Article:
Professor: Use More Grass, Less Corn For Biofuels
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URBANA, Ill. (CBS) — Illinois’ environment would be better with more grass and less corn – in the opinion of a University of Illinois researcher.
As WBBM Newsradio 780’s Dave Dahl reports, plant biologist Evan DeLucia is advocating the use of certain grasses in areas where corn is grown for ethanol, but the yield is low.
LISTEN: Newsradio 780’s Dave Dahl reports
The grasses he has in mind are switchgrass and miscanthus, two crops that like corn, can be used to generate ethanol for fuel.
“One of the real advantages of using what are called second-generation biofuel crops – these are crops where you’re using the leaves and stems rather than just the starches and sugars – one of the real advantages of these crops is that they’re perennial. They come back year after year, like switchgrass and miscanthus, and they’re very low input,” he said.
Perennial crops accumulate more carbon in the soil – and thus make for better biofuel – than annual crops such as corn or soybeans, according to the Environmental News Service.
More biodiversity would also benefit the Midwest ecosystem, DeLucia explained.
“One of the things that attracts me to using these bio-energy crops is not only mitigating atmospheric carbon dioxide, but as a 25-year resident of the Midwest, it’s an extraordinarily interesting landscape that from an ecological perspective is extremely degraded – very low biodiversity, a low number of crops on the landscape. It’s very leaky for nitrogen,” he said.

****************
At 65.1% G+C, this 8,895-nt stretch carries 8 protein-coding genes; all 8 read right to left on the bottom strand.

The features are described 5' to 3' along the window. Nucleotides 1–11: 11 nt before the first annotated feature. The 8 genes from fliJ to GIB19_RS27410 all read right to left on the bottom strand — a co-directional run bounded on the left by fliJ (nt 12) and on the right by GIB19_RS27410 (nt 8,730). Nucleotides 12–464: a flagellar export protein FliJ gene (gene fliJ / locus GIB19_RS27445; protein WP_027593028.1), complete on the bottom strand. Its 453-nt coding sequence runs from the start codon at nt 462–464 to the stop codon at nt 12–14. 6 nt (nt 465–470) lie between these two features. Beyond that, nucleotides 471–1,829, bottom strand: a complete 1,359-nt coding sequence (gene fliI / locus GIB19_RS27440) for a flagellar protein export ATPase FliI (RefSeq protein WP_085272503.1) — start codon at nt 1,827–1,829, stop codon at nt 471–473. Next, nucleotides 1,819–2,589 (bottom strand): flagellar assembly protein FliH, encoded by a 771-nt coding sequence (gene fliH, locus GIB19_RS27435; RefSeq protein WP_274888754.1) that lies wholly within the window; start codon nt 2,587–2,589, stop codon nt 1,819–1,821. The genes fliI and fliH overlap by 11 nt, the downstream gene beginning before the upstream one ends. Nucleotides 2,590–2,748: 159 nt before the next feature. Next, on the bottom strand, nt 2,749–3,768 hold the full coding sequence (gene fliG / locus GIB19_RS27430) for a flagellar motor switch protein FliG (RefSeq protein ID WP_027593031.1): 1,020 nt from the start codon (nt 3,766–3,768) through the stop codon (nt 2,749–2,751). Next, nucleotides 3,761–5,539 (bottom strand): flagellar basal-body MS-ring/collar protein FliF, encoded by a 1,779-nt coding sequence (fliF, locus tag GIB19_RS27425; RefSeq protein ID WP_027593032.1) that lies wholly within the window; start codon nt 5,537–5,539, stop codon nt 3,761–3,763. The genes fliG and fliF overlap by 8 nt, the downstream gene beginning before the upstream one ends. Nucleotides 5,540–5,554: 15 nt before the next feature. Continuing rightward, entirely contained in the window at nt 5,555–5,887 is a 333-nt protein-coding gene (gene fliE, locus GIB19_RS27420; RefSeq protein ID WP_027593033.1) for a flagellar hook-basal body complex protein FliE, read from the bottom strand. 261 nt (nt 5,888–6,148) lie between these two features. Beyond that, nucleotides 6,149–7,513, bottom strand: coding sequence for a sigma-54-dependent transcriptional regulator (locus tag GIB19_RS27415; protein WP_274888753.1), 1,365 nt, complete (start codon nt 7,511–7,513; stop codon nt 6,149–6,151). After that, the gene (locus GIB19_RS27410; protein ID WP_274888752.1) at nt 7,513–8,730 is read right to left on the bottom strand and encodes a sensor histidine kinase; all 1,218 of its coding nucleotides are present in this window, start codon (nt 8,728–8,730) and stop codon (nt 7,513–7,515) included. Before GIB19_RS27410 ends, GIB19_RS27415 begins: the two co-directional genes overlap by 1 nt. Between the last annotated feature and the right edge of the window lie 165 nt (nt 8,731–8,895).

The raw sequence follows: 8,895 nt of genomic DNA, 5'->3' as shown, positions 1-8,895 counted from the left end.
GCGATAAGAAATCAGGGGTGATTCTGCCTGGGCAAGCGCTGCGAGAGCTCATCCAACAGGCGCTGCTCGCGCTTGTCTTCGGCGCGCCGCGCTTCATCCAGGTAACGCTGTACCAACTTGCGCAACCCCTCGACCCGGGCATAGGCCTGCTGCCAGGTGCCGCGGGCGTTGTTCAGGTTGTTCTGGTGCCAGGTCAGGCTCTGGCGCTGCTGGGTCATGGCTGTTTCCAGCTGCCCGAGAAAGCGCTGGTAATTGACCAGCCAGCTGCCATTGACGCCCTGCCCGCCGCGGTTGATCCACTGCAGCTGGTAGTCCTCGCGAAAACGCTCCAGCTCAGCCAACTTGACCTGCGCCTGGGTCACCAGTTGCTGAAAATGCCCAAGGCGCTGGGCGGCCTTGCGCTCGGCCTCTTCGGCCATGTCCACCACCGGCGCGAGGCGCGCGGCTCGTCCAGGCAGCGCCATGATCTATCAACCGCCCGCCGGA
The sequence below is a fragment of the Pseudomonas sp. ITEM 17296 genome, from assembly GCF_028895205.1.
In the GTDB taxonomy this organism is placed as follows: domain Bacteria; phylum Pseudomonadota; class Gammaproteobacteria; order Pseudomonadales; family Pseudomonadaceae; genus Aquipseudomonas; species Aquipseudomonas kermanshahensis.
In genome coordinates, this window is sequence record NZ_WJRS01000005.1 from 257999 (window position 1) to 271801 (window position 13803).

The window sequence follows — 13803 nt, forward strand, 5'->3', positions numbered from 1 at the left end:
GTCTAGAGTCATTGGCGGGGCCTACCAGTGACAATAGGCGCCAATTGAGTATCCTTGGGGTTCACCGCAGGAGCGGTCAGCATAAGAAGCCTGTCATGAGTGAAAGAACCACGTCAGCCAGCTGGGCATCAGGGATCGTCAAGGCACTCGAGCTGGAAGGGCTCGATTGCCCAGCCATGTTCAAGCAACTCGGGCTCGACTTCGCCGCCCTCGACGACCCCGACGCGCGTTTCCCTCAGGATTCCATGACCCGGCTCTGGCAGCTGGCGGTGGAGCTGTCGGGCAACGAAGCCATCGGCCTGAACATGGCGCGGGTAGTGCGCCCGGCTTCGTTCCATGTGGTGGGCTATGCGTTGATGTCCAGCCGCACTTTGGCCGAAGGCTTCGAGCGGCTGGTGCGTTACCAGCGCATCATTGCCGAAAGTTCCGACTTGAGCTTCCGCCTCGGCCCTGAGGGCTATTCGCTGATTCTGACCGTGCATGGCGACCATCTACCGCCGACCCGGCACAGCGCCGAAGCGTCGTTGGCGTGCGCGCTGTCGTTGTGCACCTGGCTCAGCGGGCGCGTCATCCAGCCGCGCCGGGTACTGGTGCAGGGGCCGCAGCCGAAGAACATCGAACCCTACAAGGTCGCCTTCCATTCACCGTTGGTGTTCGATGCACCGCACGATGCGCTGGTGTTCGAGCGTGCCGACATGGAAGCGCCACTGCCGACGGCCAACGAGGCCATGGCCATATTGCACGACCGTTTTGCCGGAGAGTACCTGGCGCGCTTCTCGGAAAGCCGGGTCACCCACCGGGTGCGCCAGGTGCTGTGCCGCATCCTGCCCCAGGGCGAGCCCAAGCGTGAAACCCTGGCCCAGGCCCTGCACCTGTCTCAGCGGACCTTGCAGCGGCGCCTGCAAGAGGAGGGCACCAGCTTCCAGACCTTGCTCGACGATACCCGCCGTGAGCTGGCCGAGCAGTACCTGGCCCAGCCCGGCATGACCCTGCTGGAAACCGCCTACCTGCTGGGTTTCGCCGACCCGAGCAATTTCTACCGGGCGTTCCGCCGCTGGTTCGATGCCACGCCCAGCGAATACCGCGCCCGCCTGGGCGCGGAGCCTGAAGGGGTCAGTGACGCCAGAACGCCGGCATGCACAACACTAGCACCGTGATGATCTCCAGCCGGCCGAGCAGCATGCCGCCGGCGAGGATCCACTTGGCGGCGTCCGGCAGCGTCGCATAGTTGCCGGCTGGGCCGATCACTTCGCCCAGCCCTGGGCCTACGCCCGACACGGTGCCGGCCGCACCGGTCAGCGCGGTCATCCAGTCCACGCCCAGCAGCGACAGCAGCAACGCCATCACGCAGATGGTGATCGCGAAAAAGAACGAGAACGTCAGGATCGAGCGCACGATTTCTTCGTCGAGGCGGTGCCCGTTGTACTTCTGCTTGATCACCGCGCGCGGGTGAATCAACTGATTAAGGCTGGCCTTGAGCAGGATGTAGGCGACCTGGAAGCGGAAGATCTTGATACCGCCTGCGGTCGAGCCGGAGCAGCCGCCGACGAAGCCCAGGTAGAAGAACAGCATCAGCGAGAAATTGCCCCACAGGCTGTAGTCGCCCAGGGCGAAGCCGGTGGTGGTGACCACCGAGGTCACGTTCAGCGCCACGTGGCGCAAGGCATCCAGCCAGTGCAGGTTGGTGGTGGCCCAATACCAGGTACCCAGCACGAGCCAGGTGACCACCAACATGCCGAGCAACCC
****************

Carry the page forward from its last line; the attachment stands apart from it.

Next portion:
DeLucia says it will be years before the market supports growing grasses instead of corn, but he says his numbers show the use of the land that way would be more efficient and more environmentally-friendly.
The U of I began growing corn, miscanthus and switchgrass side by side in experimental plots in Urbana in 2005, according to the Environmental News Service.
In 2008, crop professor Stephen Long pointed out that switchgrass required less mechanical and chemical input than corn, but had yields of about equivalent amounts for biofuel, the news service said.
But miscanthus was at least twice as productive, with better efficiency converting sunlight into biomass through photosynthesis. Plants usually only have about 0.1 percent efficiency in converting sunlight to biomass, but miscanthus has about 1 percent efficiency, Long told the news service in 2008.
The project to test growing miscanthus and siwtchgrass alongside was aimed at finding low-carbon or carbon-neutral alternative fuels, the news service said.